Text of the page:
Keep paying D.C. meters at night
The District Department of Transportation wants to make sure you're clear on the new rules for parking at night in metered spaces. What changed on Friday was this: In many areas, motorists no longer face a time limit after 6:30 p.m. What didn't change is this: They still must pay to park.
Many drivers told me the rules that took effect in January were confusing, so I hope I'm not making matters worse in trying to explain this latest modification, but here goes.
In January, the District extended the hours and days of parking meter enforcement in the busiest parts of the city and raised the prices at most meters.
The D.C. government wanted to make more money, but it also wanted to manage parking better. Having drivers wander around looking for a parking space is one of the leading causes of traffic congestion in cities. If a city gets the pricing and the time limits right, it can encourage turnover in spaces.
The District Department of Transportation dubbed those busiest areas the "premium demand zones." They include: Adams Morgan, the Georgetown Historic District, Penn Quarter/Chinatown, the U Street NW Corridor, the Downtown Central Business District, Maine and Water Streets SW, the Mall and Wisconsin Avenue NW from Van Ness Street to Western Avenue. (It's a huge area. If you're in the central city, you're most likely in one of those premium zones.)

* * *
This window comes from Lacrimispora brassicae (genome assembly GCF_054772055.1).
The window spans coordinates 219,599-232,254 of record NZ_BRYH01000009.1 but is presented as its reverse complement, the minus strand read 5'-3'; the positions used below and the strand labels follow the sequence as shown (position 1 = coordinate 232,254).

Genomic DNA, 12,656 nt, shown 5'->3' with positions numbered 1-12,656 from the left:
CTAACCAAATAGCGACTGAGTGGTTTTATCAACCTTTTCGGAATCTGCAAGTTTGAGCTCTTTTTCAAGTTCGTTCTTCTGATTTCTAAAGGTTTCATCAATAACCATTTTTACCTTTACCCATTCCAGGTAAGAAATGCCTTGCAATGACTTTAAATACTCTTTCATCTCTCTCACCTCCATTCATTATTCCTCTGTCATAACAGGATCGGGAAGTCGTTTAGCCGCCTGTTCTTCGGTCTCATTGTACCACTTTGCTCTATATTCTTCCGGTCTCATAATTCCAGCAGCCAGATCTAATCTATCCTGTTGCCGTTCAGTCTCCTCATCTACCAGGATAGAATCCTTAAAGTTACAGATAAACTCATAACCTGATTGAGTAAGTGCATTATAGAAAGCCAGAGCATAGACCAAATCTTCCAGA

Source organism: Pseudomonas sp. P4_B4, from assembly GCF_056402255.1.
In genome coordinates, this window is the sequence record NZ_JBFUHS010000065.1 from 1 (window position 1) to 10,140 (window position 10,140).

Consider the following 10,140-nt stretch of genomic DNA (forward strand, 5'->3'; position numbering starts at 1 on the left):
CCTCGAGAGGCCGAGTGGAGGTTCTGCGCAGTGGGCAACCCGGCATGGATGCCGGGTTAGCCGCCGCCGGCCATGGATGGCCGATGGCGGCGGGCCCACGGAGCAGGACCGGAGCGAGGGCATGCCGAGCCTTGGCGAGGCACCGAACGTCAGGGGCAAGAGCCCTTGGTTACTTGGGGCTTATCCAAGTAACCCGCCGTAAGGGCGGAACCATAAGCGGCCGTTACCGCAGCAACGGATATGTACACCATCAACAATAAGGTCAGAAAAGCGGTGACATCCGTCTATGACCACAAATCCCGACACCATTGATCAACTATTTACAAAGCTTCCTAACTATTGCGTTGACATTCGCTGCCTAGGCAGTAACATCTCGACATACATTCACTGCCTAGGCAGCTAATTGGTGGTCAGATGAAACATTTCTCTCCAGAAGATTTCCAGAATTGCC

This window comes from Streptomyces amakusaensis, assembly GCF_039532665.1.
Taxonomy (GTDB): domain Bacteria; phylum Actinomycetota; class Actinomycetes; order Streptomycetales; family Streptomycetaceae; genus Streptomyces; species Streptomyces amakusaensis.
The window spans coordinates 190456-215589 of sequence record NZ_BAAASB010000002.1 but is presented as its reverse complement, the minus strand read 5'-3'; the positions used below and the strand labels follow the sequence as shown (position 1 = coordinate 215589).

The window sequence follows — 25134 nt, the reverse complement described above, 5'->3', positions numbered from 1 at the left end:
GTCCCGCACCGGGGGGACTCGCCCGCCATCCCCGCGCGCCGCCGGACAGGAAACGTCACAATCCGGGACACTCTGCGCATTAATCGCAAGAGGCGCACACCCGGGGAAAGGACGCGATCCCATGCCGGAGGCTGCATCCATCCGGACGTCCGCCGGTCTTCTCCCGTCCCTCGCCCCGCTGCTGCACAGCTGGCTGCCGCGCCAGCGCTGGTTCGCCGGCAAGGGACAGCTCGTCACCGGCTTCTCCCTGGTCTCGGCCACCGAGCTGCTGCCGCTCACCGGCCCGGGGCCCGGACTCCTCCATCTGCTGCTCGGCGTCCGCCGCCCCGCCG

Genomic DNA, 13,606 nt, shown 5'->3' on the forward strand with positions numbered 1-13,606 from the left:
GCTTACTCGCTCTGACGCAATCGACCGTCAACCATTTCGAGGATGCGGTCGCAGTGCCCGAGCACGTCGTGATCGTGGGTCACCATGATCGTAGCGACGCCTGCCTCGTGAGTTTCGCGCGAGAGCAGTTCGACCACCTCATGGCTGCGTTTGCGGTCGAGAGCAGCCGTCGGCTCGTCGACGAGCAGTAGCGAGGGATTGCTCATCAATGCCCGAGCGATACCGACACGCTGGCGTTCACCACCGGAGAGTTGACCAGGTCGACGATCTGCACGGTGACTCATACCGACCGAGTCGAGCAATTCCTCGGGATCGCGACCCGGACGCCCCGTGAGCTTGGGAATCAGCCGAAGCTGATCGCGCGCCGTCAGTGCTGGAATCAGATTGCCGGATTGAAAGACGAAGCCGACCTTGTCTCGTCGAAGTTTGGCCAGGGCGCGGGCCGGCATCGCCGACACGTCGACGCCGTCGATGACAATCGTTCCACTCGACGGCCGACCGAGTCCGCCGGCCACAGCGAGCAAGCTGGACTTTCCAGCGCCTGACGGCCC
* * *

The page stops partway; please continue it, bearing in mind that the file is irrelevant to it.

The most common complaint I heard was that drivers didn't want to be hauling all those quarters with them to pay for $2 per hour parking. The transportation department has been introducing a string of pilot programs offering different ways of paying.
The second most common complaint was from people who wanted to eat dinner or go to a show and hated the fact that the new rules extended two-hour parking limits till 10 p.m. in these premium zones. That made it real difficult to park on a Foggy Bottom street and walk over to an event at the Kennedy Center, for example.
Mayor Adrian Fenty heard such complaints, and the District announced Friday that motorists can now park for as many hours as they want after 6:30 p.m. -- that is, as long as they still pay for the parking up till 10 p.m. The meters in these areas have been updated so they can take more of your money to give you more time.
If you're still with me, I may yet lose you here: In the Ward 6 and Columbia Heights Performance Parking Pilot zones, nothing has changed. In those very high demand areas, which include the neighborhoods near Nationals Park, there is no change in the parking time limits.
| June 29, 2010; 6:56 PM ET
Categories: District, Driving, Transportation Politics | Tags: DDOT, Dr. Gridlock, parking meters
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